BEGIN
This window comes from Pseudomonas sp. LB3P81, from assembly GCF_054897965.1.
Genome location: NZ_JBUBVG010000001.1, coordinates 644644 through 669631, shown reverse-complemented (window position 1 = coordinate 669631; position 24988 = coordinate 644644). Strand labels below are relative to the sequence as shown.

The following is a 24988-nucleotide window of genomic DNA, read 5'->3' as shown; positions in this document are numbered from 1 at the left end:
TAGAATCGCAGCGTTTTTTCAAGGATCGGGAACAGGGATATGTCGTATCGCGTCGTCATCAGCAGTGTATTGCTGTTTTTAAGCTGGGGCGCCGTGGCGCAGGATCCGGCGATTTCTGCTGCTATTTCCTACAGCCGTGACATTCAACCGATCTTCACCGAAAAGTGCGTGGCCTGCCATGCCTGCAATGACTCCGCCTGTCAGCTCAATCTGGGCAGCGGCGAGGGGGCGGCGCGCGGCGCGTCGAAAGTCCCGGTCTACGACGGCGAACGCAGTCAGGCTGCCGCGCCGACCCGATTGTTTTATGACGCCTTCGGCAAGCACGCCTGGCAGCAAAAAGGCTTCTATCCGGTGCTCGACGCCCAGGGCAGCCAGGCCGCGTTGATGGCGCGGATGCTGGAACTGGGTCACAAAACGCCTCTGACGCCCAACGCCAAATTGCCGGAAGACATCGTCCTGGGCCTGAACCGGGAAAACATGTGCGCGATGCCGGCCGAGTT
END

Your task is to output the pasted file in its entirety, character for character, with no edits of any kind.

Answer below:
This window comes from Pseudomonas sp. LB3P81, from assembly GCF_054897965.1.
Genome location: NZ_JBUBVG010000001.1, coordinates 644644 through 669631, shown reverse-complemented (window position 1 = coordinate 669631; position 24988 = coordinate 644644). Strand labels below are relative to the sequence as shown.

The following is a 24988-nucleotide window of genomic DNA, read 5'->3' as shown; positions in this document are numbered from 1 at the left end:
TAGAATCGCAGCGTTTTTTCAAGGATCGGGAACAGGGATATGTCGTATCGCGTCGTCATCAGCAGTGTATTGCTGTTTTTAAGCTGGGGCGCCGTGGCGCAGGATCCGGCGATTTCTGCTGCTATTTCCTACAGCCGTGACATTCAACCGATCTTCACCGAAAAGTGCGTGGCCTGCCATGCCTGCAATGACTCCGCCTGTCAGCTCAATCTGGGCAGCGGCGAGGGGGCGGCGCGCGGCGCGTCGAAAGTCCCGGTCTACGACGGCGAACGCAGTCAGGCTGCCGCGCCGACCCGATTGTTTTATGACGCCTTCGGCAAGCACGCCTGGCAGCAAAAAGGCTTCTATCCGGTGCTCGACGCCCAGGGCAGCCAGGCCGCGTTGATGGCGCGGATGCTGGAACTGGGTCACAAAACGCCTCTGACGCCCAACGCCAAATTGCCGGAAGACATCGTCCTGGGCCTGAACCGGGAAAACATGTGCGCGATGCCGGCCGAGTT